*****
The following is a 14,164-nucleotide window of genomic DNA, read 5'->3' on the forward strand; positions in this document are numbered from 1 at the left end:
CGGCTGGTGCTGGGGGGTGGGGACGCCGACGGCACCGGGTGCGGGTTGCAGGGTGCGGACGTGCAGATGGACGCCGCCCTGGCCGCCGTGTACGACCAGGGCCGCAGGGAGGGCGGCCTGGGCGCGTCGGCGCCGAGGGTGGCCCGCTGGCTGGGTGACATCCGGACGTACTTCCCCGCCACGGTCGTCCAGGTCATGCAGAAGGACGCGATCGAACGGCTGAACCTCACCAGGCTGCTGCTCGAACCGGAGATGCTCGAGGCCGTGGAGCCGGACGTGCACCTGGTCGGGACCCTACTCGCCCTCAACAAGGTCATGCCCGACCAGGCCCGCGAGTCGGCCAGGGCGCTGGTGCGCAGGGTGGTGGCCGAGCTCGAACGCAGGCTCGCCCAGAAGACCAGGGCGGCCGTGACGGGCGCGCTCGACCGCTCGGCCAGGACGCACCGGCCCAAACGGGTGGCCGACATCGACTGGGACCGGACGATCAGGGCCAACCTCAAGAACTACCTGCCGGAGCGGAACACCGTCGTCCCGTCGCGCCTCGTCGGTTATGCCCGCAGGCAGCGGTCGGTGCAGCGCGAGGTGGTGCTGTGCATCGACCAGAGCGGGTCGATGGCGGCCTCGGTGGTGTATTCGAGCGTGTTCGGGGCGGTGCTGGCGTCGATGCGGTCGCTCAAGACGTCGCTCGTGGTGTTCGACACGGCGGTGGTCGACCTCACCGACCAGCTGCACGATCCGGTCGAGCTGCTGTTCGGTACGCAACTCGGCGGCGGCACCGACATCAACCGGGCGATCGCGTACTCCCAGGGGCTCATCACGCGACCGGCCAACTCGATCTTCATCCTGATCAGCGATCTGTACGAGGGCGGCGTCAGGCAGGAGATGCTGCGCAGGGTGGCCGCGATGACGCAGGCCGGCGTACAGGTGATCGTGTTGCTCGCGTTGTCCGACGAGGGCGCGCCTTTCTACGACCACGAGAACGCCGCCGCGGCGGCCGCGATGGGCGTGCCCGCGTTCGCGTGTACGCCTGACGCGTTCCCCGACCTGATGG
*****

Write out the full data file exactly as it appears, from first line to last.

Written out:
The following is a 14,164-nucleotide window of genomic DNA, read 5'->3' on the forward strand; positions in this document are numbered from 1 at the left end:
CGGCTGGTGCTGGGGGGTGGGGACGCCGACGGCACCGGGTGCGGGTTGCAGGGTGCGGACGTGCAGATGGACGCCGCCCTGGCCGCCGTGTACGACCAGGGCCGCAGGGAGGGCGGCCTGGGCGCGTCGGCGCCGAGGGTGGCCCGCTGGCTGGGTGACATCCGGACGTACTTCCCCGCCACGGTCGTCCAGGTCATGCAGAAGGACGCGATCGAACGGCTGAACCTCACCAGGCTGCTGCTCGAACCGGAGATGCTCGAGGCCGTGGAGCCGGACGTGCACCTGGTCGGGACCCTACTCGCCCTCAACAAGGTCATGCCCGACCAGGCCCGCGAGTCGGCCAGGGCGCTGGTGCGCAGGGTGGTGGCCGAGCTCGAACGCAGGCTCGCCCAGAAGACCAGGGCGGCCGTGACGGGCGCGCTCGACCGCTCGGCCAGGACGCACCGGCCCAAACGGGTGGCCGACATCGACTGGGACCGGACGATCAGGGCCAACCTCAAGAACTACCTGCCGGAGCGGAACACCGTCGTCCCGTCGCGCCTCGTCGGTTATGCCCGCAGGCAGCGGTCGGTGCAGCGCGAGGTGGTGCTGTGCATCGACCAGAGCGGGTCGATGGCGGCCTCGGTGGTGTATTCGAGCGTGTTCGGGGCGGTGCTGGCGTCGATGCGGTCGCTCAAGACGTCGCTCGTGGTGTTCGACACGGCGGTGGTCGACCTCACCGACCAGCTGCACGATCCGGTCGAGCTGCTGTTCGGTACGCAACTCGGCGGCGGCACCGACATCAACCGGGCGATCGCGTACTCCCAGGGGCTCATCACGCGACCGGCCAACTCGATCTTCATCCTGATCAGCGATCTGTACGAGGGCGGCGTCAGGCAGGAGATGCTGCGCAGGGTGGCCGCGATGACGCAGGCCGGCGTACAGGTGATCGTGTTGCTCGCGTTGTCCGACGAGGGCGCGCCTTTCTACGACCACGAGAACGCCGCCGCGGCGGCCGCGATGGGCGTGCCCGCGTTCGCGTGTACGCCTGACGCGTTCCCCGACCTGATGG